So I do think we create our own worlds, even if it might not be knowingly and absolutely wanting to do so, we might well be thinking about some other peoples thoughts and manifesting them. The interpretation of something being good or bad, for example, doesn’t apply to some certain event, because the reality is inside our heads, there is no outer reality. Even nowadays there are institutions that try to take advantage of you by telling what is wrong and what is right, but no one can really determine it. When we start to think ourselves, we use our gift, we have this energy inside our heart, and that energy is linked with all the energy in the world so we have a possibility to do whatever we want. It has to go through our mind though, because our mind is like a filter. Like, we have this energy, but our minds have to punch it flowing. Our negative thoughts can enhance the energy and defuse it or distort it in some way and produce unwanted results, but this is just basic Kabbala stuff. That’s what I have studied, not HP Lovecraft. The essence of creating our own worlds is what interests me, because it isn’t so much that things are happening to us, rather we are making this all ourselves.”

Q: Do you believe in reincarnation?

A: “Sure, I do. We put together our own vision of things, but the details are however defused so there’s no use talking about it, but the point is that I believe in the same things, but just in my own personal way and that is important. If we think about chemistry, there is no wasted stuff in the universe. There is nothing that would perish or diminish, it just changes form. It can all be broken down to energy. All that is living is of that great spirit, as I like to think.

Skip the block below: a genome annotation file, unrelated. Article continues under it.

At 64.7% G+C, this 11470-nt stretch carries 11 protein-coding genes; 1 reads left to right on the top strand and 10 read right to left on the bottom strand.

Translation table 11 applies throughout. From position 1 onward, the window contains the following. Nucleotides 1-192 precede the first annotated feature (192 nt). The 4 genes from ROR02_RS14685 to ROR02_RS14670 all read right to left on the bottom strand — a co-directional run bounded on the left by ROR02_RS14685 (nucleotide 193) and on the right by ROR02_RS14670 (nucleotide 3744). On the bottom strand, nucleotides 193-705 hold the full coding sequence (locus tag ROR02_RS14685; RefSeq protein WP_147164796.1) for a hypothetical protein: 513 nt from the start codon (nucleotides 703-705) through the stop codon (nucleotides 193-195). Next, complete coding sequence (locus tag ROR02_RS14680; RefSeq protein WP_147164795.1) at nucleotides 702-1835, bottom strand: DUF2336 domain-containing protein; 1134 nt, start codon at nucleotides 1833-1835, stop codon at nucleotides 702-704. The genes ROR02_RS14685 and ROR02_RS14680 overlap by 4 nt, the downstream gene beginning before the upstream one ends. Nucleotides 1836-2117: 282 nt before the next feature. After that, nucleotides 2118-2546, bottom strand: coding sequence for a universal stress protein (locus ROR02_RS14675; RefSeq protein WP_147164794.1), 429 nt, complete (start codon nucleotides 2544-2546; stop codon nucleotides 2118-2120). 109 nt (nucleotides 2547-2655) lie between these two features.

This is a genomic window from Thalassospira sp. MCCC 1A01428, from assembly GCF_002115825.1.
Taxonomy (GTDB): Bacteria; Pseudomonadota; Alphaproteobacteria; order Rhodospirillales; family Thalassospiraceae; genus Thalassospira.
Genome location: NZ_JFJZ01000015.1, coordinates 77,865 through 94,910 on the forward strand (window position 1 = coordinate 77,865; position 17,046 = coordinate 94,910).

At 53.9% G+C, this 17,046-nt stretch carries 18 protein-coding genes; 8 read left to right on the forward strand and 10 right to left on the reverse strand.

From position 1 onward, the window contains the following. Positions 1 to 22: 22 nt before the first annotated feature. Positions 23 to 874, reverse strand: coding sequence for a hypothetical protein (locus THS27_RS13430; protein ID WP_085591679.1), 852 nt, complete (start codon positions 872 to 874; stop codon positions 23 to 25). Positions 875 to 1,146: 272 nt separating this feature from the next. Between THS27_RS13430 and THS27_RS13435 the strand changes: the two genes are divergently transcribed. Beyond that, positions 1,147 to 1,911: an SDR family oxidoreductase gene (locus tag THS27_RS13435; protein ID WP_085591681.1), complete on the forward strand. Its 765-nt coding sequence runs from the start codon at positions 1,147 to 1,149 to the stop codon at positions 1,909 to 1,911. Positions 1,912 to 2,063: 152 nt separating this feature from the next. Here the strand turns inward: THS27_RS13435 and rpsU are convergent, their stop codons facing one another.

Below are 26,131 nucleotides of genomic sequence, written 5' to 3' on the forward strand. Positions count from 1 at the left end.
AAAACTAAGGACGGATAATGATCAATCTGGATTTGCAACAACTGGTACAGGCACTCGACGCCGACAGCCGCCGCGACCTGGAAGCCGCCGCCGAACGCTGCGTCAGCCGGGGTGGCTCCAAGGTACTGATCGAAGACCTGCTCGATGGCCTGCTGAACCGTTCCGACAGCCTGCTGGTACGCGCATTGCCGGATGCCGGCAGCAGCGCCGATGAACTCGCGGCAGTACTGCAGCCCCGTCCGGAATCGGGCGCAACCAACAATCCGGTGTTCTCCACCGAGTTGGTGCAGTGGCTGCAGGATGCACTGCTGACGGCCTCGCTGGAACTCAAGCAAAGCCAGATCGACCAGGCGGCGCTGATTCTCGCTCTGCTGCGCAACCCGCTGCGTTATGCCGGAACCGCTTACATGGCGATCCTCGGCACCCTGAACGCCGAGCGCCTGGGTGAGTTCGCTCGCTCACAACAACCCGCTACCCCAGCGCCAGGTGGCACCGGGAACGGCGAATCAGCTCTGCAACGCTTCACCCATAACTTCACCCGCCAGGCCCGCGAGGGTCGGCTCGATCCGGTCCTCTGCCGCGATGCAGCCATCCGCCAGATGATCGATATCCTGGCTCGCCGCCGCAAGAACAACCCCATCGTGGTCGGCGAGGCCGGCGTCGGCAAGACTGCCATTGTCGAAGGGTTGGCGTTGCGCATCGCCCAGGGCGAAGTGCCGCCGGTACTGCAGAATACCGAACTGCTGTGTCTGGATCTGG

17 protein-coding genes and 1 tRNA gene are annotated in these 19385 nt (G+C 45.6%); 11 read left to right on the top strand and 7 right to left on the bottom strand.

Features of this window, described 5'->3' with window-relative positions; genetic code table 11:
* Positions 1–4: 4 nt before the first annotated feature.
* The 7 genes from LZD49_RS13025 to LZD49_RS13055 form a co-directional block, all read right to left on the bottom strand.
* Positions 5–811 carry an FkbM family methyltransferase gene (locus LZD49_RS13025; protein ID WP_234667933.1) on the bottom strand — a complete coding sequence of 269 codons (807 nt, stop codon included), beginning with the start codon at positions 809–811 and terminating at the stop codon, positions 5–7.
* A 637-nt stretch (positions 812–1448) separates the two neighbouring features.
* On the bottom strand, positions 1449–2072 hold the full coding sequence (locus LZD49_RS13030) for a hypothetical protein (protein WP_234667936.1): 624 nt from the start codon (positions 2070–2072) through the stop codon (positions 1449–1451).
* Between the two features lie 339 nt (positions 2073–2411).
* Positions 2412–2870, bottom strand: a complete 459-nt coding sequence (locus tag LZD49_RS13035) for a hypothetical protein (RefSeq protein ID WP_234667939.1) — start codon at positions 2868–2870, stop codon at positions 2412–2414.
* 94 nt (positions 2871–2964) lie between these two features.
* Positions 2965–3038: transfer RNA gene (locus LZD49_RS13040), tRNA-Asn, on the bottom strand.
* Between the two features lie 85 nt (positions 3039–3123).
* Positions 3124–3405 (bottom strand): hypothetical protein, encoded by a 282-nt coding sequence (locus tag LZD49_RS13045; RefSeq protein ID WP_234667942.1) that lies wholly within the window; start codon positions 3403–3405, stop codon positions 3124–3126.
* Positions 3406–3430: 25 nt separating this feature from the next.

Let’s say the universe is an ocean. And when we are born, it is just like a cup of water. Even if our minds give the illusion of separation, we are still solid, we are still of the same ocean. So I would go even further beyond reincarnation and say that the energy never changes, the spirit is always continuous. Our body perishes, but the spirit lives on.” 

Q: I guess there are some differences in terms of your religious views inside the band, but how do you make everything work?

A: “Everybody’s doing their part, and when that happens, the totality works. We all think the same at least on some levels, so things work… Our concepts work with poems and stuff like that, existence and other related issues. Devil worship doesn’t stand anything else to me than breaking out of these paradigms, it is like rebellion, being free. What should we break free from? Like there isn’t something physical we have to break free from. The environment molds our thoughts, so we might think so, even if it is not true. Sin is not real, it is invented by man. No one needs to always wear some kind of burden. We are put here to experience, to create, there is no meaning to anything. Somebody can feel guilt because they have been falsely made to think so, so to get rid of it, they need to ridicule it, and that’s why they turn to Satanism and Satan. But they actually don’t need to feel guilt about anything. When you tear down all the bullshit, you can build stuff. I wanna build, not to rebel against anything.”